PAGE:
Spectrum Enforcement Division.

* Amateur Radio on display during ITU disaster relief conference: Egypt
Amateur Radio Assembly (EARA) <> operators
attending an International Telecommunication Union (ITU) joint disaster
relief and information technology conference in mid-April logged more than
1000 contacts from special event station SU8DRM (QSL via SU1KM). The
Regional Joint Conference on Disaster Relief and Management (DRM) --
International Cooperation and Role of Information and Communication
Technology (ICT) took place April 14-17 in Alexandria, Egypt. The
conference's primary objective was to promote awareness of the important
role that Amateur Radio plays in disaster relief communications. In his
presentation, "Amateur Radio as a First Aid and a Tool of Emergency
Communications," International Amateur Radio Union (IARU) Region 1 EmComm
Coordinator Seppo Sisättö, OH1VR, told the gathering that World
Radiocommunication Conference 2007 this fall could serve to augment
emergency communication opportunities for the Amateur Radio Service if there
are proposals to establish a 300 kHz worldwide Amateur Radio allocation on
40 meters and a worldwide 60-meter band. EARA said the special event
operation introduced many conference delegates to Amateur Radio and what it
has to offer in disaster relief situations.

* Texas radio amateur is among 2007 NOAA Environmental Heroes: Charlie
Campbell, KC5EZZ, of San Angelo, Texas, was among ten 2007 National Oceanic
and Atmospheric Administration (NOAA) Environmental Heroes. NOAA says
Campbell organized a repeater network to transmit "timely severe weather
reports from NOAA National Weather Service SKYWARN-trained storm spotters to
cover longer distances without degradation." The annual Environmental Hero
awards commemorate Earth Day by recognizing individuals and organizations
that volunteer their time to help NOAA carry out its mission. Meteorologists
at the San Angelo National Weather Service office nominated Campbell for the
national award, presented April 20 in Washington, DC. NWS Warning and
Coordination Meteorologist Hector Guerrero, KC5BRB, also organized a
gathering in San Angelo to recognize Campbell.

* David A. Rosenthal, N6TST, SK: QST author, DXpeditioner and photographer
David Rosenthal, N6TST, of Ridgecrest, California, died March 16 after a
long illness. He was 58 and an ARRL member. Between 1989 and 2002, Rosenthal
contributed to QST on several occasions. He received the February 2006 QST
Cover Plaque Award for his article, "Polar Bear Portable." During his
military career, Rosenthal served as a combat helicopter pilot and as a
photojournalist. During the Vietnam War, he earned two Distinguished Flying
crosses and a Purple Heart. He worked for more than 30 years at China Lake
Naval Weapons Station. Earlier, he worked an engineer for Hewlett-Packard.
He also was a science reporter for CNN and a science correspondent for Radio
Nederland. A world traveler, his photographs appeared in several regional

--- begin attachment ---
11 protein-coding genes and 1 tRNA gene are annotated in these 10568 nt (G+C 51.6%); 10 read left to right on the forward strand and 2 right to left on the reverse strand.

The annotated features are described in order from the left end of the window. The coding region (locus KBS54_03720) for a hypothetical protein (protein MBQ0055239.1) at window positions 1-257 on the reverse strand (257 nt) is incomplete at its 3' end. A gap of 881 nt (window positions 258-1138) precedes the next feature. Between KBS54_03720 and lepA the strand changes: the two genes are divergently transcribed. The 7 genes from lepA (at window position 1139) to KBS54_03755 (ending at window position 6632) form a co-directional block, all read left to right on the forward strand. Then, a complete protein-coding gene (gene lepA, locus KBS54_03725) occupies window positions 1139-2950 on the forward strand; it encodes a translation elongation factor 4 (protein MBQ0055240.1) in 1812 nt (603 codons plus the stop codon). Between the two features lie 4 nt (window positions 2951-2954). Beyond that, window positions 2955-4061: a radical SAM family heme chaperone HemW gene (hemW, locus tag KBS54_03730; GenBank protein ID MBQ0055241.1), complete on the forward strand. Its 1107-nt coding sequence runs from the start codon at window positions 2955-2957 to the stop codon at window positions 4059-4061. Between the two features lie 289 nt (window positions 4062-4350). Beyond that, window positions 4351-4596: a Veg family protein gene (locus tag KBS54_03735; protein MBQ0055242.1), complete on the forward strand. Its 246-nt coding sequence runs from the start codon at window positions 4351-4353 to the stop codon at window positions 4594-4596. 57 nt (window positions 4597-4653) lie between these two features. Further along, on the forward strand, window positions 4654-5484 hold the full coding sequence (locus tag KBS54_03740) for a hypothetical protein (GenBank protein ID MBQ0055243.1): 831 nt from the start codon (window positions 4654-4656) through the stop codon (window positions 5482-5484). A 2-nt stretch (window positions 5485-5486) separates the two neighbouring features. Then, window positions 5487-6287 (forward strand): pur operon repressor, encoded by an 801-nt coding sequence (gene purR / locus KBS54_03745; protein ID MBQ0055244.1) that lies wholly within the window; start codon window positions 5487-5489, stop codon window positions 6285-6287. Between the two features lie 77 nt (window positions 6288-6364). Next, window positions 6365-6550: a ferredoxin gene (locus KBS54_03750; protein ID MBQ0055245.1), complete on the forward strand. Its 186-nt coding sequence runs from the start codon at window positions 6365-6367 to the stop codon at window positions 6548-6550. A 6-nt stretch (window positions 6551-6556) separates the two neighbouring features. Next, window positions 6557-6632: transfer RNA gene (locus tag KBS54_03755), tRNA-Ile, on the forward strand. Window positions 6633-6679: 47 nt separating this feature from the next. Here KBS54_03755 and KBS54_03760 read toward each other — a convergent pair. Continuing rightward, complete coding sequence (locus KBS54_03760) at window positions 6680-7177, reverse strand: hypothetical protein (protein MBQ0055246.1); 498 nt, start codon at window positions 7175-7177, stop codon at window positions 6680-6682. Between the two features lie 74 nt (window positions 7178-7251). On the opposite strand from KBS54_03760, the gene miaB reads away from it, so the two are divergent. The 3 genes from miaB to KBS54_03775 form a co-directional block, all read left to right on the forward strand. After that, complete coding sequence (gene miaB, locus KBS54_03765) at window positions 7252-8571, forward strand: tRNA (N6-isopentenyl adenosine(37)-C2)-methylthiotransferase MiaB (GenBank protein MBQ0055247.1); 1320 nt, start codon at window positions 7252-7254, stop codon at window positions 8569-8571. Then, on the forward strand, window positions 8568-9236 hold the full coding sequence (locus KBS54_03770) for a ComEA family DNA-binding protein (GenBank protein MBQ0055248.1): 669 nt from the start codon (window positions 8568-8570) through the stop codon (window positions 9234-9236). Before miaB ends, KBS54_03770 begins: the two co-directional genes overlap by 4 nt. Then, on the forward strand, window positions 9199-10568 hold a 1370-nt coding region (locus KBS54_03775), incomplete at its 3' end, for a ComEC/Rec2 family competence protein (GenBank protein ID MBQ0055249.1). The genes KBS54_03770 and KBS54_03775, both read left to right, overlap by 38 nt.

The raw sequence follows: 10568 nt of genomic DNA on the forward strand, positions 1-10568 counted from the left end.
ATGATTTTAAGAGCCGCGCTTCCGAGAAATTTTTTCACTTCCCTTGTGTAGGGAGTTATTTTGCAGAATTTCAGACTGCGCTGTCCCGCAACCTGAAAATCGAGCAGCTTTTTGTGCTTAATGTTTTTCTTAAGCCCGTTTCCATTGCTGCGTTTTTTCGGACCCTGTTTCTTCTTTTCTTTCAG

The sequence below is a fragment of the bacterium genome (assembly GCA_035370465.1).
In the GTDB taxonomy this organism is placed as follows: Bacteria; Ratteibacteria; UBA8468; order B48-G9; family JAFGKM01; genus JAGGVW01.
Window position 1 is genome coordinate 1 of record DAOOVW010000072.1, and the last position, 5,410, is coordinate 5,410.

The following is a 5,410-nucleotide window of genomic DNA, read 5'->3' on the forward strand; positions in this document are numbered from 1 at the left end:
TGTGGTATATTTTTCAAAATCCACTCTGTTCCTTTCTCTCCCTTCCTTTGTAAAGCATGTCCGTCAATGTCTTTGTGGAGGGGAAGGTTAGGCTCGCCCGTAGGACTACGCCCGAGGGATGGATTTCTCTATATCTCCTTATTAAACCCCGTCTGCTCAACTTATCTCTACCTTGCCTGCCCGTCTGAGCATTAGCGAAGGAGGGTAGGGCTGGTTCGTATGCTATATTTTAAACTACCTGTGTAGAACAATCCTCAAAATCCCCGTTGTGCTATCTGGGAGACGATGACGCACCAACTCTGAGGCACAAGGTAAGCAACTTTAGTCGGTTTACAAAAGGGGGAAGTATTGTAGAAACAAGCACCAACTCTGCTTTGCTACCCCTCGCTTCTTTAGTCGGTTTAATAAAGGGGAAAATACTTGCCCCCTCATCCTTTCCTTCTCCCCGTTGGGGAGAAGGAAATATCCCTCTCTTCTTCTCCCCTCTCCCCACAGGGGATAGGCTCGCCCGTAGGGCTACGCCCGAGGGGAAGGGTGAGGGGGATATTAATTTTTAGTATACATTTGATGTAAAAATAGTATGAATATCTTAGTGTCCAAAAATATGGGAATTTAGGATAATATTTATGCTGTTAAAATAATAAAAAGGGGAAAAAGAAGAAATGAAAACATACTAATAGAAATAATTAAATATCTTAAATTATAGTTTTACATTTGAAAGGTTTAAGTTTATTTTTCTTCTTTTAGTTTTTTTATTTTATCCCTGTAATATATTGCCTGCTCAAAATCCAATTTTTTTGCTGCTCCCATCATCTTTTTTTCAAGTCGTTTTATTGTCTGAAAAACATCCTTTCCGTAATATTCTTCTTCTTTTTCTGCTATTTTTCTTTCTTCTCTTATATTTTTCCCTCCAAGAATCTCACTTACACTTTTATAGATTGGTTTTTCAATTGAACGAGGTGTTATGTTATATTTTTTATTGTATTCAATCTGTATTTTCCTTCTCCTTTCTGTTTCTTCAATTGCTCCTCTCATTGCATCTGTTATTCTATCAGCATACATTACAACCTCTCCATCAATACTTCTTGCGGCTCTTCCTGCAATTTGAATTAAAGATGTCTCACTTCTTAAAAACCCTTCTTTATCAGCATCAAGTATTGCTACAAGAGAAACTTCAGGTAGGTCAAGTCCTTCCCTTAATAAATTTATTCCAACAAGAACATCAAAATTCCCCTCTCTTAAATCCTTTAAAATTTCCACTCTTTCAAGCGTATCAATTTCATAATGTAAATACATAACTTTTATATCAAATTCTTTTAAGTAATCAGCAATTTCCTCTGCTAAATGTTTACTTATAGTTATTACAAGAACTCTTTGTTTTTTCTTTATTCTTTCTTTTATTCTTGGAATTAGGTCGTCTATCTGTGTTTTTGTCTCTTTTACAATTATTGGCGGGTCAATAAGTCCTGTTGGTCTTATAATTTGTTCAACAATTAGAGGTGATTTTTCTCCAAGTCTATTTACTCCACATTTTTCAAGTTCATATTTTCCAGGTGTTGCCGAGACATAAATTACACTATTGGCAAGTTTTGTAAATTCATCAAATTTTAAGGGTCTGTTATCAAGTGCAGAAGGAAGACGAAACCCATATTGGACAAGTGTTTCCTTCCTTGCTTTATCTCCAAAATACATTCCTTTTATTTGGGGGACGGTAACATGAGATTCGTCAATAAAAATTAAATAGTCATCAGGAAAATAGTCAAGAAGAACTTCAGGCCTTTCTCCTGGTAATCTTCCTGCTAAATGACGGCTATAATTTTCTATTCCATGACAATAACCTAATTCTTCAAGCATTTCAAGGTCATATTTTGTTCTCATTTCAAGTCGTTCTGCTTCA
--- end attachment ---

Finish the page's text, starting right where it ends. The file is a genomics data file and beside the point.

and national publications, and he documented his adventures and
accomplishments on his Web site <>. A memorial
service was held in March. Survivors include his wife Donna, KF6ZVE. The
family has invited memorial donations to the Wiseman Cancer Research
Foundation, 201 S Alvarado St, Suite 321, Los Angeles, CA 90057.

The ARRL Letter is published Fridays, 50 times each year, by the American
Radio Relay League: ARRL--the National Association For Amateur Radio, 225
Main St, Newington, CT 06111; tel 860-594-0200; fax 860-594-0259;
<>. Joel Harrison, W5ZN, President.

The ARRL Letter offers a weekly e-mail digest of essential and general news
of interest to active radio amateurs. Visit the ARRL Web site
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The ARRL Web site <> also offers informative features
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Material from The ARRL Letter may be republished or reproduced in whole or
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The ARRL Letter offers a weekly summary of essential news of interest to active amateurs that is available in advance of publication in QST, our official journal. The ARRL Letter strives to be timely, accurate, concise and readable.

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3. Check the Read All Messages In Plain Text box.  When you open the e-mail, it will be in plain text without images. Other e-mail programs may be able to make a Mail Rule for e-mail received from the address so that the plain-text-only display is selected automatically.

Outlook 2007

Use the same procedure as for Outlook Express, although the global option is under "Tools/Trust Center/E-mail Security".


Use the menu item "View/Message Body As/Plain Text" or "View/Message Source" options.

OS X Mail (Mac)

Use the "View/Message/Plain Text Alternative" menu item.


Use the "Message text garbled?" link in the drop-down menu at the upper right of the displayed message block. pine, alpine Set "prefer-plain-text" in your ~/.pinerc configuration file: feature-list=..., prefer-plain-text, ...